Don’t expect snowmen fashioned from Styrofoam balls or apple-stenciled wall plaques at this Saturday’s Picnic Music+Arts Festival in Portland’s Lincoln Park.

Instead, this annual indie craft fair serves up a decidedly funkier assortment of goods, such as handknit fingerless gloves, handstitched felt monsters and handmade rubber couture. Mixed in with the crafters will be vendors selling vintage clothing, housewares and decor items.

By design, everything on offer at the event exudes an artsy, hipster vibe.

Now in its third year, Picnic is part of a nationwide trend of craft fairs showcasing unique items from the young, DIY scene.

While trying to pigeonhole this edgy, offbeat group of artisans can be tough, it’s easy to say they’re not the sort of crafters who populate the Christmas fair in the basement of your grandmother’s church.

“We had a ton of applications this year, and it always comes down to really hard decisions,” said Sean Wilkinson, who organizes the event with Noah DeFilippis and Amy Teh of Pinecone+Chickadee, Ron Harrity of Peapod Recordings and Diane Toepher of Ferdinand.

To be part of the event, each applicant must make it through a jury, which evaluates potential vendors’ offerings and determines whether they fit with the overall feel of the show. This year, the jurors whittled down almost 200 applications to a little more than 100 confirmed vendors.

“We have a very specific vision for every Picnic,” Wilkinson said. “If you walk through Ferdinand or Find or Eli Phant, it’s that kind of aesthetic.”

Each of those Portland boutiques Wilkinson mentions carry handcrafted artisan wares or vintage goods.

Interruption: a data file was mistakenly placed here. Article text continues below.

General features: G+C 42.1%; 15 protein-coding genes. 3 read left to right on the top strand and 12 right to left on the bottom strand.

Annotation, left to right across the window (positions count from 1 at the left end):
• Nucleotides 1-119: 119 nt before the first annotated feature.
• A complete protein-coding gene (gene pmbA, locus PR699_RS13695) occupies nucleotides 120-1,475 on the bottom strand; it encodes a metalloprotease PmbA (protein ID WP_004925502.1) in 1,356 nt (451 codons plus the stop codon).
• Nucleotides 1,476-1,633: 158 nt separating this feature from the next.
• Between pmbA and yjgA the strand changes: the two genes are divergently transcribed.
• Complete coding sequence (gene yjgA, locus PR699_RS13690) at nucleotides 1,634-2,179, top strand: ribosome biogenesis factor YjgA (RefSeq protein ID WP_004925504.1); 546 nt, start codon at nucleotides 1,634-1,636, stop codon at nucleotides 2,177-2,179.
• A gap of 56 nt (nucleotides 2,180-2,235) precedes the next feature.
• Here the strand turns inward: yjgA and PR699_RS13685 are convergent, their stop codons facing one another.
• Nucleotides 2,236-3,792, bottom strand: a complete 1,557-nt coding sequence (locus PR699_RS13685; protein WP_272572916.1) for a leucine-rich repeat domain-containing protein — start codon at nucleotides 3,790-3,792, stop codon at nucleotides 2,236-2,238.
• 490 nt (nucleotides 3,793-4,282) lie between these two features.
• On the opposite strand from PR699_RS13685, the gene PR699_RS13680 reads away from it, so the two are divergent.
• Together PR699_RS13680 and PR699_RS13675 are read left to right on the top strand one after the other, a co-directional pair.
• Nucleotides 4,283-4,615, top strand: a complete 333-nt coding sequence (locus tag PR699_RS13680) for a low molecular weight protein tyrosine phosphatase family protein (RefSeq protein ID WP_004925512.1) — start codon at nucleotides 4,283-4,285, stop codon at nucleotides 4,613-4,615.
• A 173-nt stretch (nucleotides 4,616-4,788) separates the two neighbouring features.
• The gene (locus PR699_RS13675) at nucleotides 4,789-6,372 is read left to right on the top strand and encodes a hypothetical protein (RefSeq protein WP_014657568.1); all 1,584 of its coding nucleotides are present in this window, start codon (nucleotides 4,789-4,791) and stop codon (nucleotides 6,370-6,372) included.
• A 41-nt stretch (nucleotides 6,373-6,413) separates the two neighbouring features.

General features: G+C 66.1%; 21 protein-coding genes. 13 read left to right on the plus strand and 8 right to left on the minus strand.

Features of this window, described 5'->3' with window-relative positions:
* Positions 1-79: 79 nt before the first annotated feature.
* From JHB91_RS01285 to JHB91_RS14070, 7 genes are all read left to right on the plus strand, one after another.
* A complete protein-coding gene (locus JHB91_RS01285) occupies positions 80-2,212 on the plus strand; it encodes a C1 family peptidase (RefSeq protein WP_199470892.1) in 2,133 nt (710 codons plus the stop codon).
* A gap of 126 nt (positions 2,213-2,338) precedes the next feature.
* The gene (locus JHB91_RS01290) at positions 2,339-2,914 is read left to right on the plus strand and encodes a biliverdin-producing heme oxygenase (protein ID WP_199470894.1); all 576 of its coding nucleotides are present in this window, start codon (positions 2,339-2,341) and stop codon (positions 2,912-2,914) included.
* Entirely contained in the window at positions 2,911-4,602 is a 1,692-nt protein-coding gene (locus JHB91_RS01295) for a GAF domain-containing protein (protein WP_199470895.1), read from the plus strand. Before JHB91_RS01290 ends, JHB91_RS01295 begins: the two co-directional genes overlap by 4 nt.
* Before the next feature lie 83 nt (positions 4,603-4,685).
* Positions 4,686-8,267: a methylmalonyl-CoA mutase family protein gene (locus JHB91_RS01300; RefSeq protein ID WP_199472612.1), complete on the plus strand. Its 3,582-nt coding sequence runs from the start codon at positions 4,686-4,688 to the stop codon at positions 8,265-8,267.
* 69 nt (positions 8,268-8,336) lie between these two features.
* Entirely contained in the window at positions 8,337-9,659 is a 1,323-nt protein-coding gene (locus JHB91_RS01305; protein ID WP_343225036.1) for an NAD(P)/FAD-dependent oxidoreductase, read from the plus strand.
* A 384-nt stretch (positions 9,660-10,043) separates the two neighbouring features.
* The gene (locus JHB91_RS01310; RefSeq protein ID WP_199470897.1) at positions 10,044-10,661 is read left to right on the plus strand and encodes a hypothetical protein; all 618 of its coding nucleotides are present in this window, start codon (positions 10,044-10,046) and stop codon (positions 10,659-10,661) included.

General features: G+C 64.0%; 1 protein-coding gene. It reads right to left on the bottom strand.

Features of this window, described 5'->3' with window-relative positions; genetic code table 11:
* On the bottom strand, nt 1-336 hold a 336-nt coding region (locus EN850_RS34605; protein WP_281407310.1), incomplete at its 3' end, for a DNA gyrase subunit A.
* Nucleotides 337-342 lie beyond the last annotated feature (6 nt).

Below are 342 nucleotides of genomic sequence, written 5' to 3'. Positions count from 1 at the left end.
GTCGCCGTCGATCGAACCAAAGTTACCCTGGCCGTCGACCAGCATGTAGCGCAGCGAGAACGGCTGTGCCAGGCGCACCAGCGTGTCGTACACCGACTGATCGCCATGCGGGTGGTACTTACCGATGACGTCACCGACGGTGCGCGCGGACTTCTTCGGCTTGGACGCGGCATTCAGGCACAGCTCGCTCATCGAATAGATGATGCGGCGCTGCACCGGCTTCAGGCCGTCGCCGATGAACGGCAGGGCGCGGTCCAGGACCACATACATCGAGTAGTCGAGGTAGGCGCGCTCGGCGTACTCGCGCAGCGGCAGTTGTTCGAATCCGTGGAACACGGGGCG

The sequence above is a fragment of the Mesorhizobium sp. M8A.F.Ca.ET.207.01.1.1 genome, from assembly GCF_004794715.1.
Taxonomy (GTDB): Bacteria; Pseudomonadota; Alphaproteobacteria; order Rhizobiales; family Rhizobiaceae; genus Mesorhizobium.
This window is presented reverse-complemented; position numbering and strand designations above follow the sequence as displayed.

“The most important thing we look at is if it’s nontraditional,” said Teh, who owns the Pinecone+Chickadee design company with her husband, DeFilippis. “We definitely wanted to step away from the traditional craft fair.”

Toepfer often exhibits at out-of-state indie craft fairs, but she says the Portland event retains its own flavor.

“It feels really different from the craft fairs I’ve done in New York,” Toepfer said. “Last year, it felt like people hung out all day long, even though it was raining.”

Part of the appeal for all-day festival-goers is the lineup of free music. And Kari Chapin, author of “The Handmade Marketplace,” will be at the event all day, signing and selling her books. But the lure of design-conscious items handcrafted in Maine shouldn’t be underestimated.

“Mainers have a different quality level,” Toepfer said. “It’s not just a goofy, quick buck. People are incredibly talented here.”

 

Staff Writer Avery Yale Kamila can be contacted at 791-6297 or at:

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